Different Types of Tarot Card Decks: Most Commonly Used Tarot Decks and Their Variations
There are hundreds, if not thousands, of variations of the modern tarot card decks. From its Renaissance origins as playing cards to its modern-day, mass-produced availability to appeal to every aesthetic or mood, each deck is unique. However, there are some general categories for decks. You can speak to 100 readers and get 100 different answers as to which tarot decks they like to use. From traditional Rider-Waite cards, to Oracle cards, to pagan cards, the possibilities may seem endless. For the person getting the reading, the most important thing is that your reader connects to their cards.
However, there may come a time where you sit down with your tarot reader and see a deck that looks strange to you. Or, you may simply be curious as to what type of deck they use and why. If so, learn about the categories of decks a reader has available.
Common Tarot Decks
Sola Busca Tarot: This is the earliest known published tarot deck, published around 1491 in Northern Italy, most likely Milan. The 22 trump cards, or major arcana, were ornately designed, while the minor arcana, or remaining 56 cards, were simpler in design, though designed nonetheless. The original entire deck is still owned by the Sola Busca family, though pictures can be seen online and at the British Museum. It’s unknown whether this deck was used for divination or not. However, the wheels of the universe were turning, as the symbolism in this deck inspired occultists centuries later. While it’s possible to do a tarot reading with reproductions of this deck, it’s a rare thing to find a reader who uses this one, especially since it wasn’t designed with divination in mind.
Rider-Waite and Rider-Waite Inspired Tarot: This is the most emblematic of tarot cards, and the one that most people recognize as tarot. These cards were drawn according to the specifications occultist and mystic A.E. Rider gave it to the illustrator, Gold Dawn member Pamela Coleman Smith. Rider meticulously described the symbolism for all 78 cards, including the major and minor arcanas. It was inspired by the Sola-Busca deck. In fact, some of the cards in the Ride-Waite Tarot, like the Three of Swords and the Ten of Wands, are a near-exact replica.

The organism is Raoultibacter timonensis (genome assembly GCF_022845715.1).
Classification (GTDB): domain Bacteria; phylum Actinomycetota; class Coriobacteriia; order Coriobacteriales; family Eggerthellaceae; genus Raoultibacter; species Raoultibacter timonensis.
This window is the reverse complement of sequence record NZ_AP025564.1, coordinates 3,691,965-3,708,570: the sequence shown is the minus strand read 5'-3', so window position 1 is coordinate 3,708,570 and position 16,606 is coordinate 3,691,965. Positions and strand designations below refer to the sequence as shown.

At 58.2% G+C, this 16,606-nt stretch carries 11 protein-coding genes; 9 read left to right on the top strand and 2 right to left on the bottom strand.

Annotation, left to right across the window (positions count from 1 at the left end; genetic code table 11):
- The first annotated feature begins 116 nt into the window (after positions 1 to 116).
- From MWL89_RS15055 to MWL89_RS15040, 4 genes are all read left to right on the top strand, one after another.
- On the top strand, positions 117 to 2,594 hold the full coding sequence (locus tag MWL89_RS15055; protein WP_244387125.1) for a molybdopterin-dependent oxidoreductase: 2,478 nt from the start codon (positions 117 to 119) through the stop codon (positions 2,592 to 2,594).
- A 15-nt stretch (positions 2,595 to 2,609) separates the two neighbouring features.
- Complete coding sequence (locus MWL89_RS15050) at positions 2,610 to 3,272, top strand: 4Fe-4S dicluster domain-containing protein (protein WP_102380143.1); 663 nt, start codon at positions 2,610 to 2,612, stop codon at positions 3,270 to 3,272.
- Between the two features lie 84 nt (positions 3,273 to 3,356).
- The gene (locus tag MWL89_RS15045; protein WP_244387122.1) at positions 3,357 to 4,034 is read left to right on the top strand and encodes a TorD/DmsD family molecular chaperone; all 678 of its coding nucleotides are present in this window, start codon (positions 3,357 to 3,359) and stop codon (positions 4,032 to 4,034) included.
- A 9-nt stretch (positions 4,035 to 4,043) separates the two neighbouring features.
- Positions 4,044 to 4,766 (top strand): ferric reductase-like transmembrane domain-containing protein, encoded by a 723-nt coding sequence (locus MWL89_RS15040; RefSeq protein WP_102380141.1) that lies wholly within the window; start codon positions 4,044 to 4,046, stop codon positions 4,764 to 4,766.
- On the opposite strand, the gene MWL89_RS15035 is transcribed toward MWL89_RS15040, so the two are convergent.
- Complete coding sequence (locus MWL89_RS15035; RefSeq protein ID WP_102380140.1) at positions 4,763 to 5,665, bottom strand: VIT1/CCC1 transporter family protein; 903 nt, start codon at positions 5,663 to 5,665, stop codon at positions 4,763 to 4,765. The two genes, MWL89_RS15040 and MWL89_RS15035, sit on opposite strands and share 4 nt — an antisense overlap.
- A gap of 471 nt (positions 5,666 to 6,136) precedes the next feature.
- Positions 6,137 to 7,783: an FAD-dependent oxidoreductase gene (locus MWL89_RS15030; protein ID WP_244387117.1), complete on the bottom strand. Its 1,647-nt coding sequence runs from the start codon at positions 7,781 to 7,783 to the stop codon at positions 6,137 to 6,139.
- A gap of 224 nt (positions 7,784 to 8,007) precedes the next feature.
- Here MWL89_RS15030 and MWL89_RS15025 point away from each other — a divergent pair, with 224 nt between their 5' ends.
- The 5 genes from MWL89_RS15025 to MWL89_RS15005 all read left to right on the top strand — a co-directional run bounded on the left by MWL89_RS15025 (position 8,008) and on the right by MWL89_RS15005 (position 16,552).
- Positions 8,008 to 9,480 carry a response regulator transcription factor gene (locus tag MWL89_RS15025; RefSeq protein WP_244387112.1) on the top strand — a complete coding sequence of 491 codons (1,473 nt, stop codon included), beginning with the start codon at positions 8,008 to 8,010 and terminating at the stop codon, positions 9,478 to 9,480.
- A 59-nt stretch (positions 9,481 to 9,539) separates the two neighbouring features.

Most modern tarot decks are a revision of the Ride-Waite Tarot deck, with both similar graphics and interpretations as Rider-Waite tarot. There are hundreds of creative variations of the deck. Readers use whichever decks they connect with best. Some popular versions include The Deviant Moon, The Wild Unknown, the Wild Wood tarot, and the Thoth tarot. Since the ultimate purpose of the tarot deck is to interpret and intuit the messages symbolized in the pictures on the cards, it’s most important that the artwork resonates with the reader.
Since most tarot readers learn the symbolism of the tarot through the Rider-Waite deck, all decks that follow in this path generally contain cards that reflect the same meaning and general symbolism of the Rider-Waite deck. For example, a Magician card will mean the same thing throughout every deck, even if the illustration is different.
Oracle Decks: Like tarot decks, oracle decks tap into the wisdom of the universe to convey divine messages. Oracle decks are specifically used to contact angels or other spiritual beings. The reader concentrates on the question and chooses cards under the guidance of the angel or spiritual being. These decks may be smaller than the traditional tarot and do not have a major or minor arcana. The ones most commonly available contain about 44 cards of depictions of angels, goddesses, or spiritual creatures that represent an archetype or virtue. The reader interprets the past, present, future, or nature of the problem depending on the archetype or virtue of the figure on the card.
An oracle deck may be used in the same manner as a tarot deck, though they are also used as a way to connect with specific spirits or archetypal energies for wisdom and guidance. Those who use oracle cards may also rely on their psychic abilities to interpret the messages they receive. Thus, the tarot deck may be used as a supplement to medium work or spiritualism.
Druid/Pagan/Hermetic Decks: Practitioners of specific occult paths may use a tarot deck designed for their occult or religious path. These cards contain imagery that is sacred to these paths or particularly resonate with these practitioners. Generally speaking, pagans can work with any deck they choose, and most likely will work with whatever deck resonates with them the most.
There are pagan decks that resonate with every flavor and color of paganism, from Wicca to Heathenry to Druidry. Druid tarot contains specific Celtic and Earth-based themes that resonate with Druidism. The Hermetic Tarot is designed with imagery from the order of the Golden Dawn. It also works as a teaching device to help the reader further understand alchemical symbolism. For some pagans, tarot readings are part of their magickal path, and may do these for themselves on a regular basis, before casting spells, or as part of holiday rituals. Wiccans may use decks that have imagery close to their particular beliefs or practices. They may use a goddess tarot, fairy, or other tarot cards that resonate with their particular religious practices.